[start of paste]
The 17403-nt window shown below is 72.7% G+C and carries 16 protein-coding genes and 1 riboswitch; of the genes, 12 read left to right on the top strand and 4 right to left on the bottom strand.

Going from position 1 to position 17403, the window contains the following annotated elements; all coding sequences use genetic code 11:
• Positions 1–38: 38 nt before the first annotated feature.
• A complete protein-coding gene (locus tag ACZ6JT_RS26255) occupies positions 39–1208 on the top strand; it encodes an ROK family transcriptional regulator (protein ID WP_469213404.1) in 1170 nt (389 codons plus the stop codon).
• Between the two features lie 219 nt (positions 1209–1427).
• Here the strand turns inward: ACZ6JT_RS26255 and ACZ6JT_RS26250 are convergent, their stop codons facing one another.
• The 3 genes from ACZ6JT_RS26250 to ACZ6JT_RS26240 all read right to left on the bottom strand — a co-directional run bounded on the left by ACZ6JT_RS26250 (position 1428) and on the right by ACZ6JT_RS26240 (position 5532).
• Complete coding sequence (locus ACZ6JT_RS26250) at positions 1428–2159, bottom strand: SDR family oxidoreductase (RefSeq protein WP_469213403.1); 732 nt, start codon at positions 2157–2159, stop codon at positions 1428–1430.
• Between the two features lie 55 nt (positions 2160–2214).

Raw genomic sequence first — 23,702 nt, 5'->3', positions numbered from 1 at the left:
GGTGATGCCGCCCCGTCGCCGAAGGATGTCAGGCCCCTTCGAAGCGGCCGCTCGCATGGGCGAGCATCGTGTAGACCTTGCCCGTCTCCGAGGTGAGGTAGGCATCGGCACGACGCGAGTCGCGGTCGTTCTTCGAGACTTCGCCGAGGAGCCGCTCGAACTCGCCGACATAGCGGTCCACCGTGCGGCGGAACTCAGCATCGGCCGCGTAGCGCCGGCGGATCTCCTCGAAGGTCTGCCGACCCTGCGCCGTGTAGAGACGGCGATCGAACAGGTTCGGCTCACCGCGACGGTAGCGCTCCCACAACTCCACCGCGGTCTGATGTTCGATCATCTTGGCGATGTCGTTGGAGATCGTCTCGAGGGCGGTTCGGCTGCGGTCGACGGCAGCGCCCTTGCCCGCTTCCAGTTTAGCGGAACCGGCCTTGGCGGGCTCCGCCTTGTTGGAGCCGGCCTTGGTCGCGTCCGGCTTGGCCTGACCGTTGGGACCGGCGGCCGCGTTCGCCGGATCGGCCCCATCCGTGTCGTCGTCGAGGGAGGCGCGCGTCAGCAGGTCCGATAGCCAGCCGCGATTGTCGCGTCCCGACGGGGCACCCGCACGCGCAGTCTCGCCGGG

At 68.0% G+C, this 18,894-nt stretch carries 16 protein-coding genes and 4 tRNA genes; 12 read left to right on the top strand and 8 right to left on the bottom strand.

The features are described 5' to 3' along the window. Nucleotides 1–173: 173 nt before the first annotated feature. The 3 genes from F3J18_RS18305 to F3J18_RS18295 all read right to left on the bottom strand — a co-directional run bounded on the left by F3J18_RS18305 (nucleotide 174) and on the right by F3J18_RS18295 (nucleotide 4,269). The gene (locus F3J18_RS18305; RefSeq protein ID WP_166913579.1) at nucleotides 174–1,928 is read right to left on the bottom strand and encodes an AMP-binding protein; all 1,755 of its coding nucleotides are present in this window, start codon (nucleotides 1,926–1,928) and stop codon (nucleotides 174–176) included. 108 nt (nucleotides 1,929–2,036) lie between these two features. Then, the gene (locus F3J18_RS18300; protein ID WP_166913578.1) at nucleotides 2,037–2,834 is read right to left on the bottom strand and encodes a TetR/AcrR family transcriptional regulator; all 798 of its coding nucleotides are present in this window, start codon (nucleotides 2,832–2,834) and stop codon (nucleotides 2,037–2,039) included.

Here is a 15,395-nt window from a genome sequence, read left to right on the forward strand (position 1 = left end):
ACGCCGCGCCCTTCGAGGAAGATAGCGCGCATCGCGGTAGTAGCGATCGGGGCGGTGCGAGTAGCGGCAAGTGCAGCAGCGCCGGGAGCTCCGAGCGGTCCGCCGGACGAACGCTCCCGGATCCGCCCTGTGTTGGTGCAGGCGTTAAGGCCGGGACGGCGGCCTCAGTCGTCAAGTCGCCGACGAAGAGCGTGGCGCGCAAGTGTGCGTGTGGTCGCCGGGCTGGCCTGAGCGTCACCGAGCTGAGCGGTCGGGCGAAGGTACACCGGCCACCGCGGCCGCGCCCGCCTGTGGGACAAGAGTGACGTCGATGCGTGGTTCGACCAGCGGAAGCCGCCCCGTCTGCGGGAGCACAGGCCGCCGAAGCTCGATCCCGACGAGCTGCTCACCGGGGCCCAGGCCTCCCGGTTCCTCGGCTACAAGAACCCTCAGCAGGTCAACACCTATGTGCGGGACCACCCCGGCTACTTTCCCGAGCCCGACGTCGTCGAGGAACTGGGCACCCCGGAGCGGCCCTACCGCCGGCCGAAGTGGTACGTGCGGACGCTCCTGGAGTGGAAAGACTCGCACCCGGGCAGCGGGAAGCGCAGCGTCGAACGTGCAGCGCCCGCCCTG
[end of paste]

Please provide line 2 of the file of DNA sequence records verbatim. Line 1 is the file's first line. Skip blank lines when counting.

Going from position 1 to position 17403, the window contains the following annotated elements; all coding sequences use genetic code 11: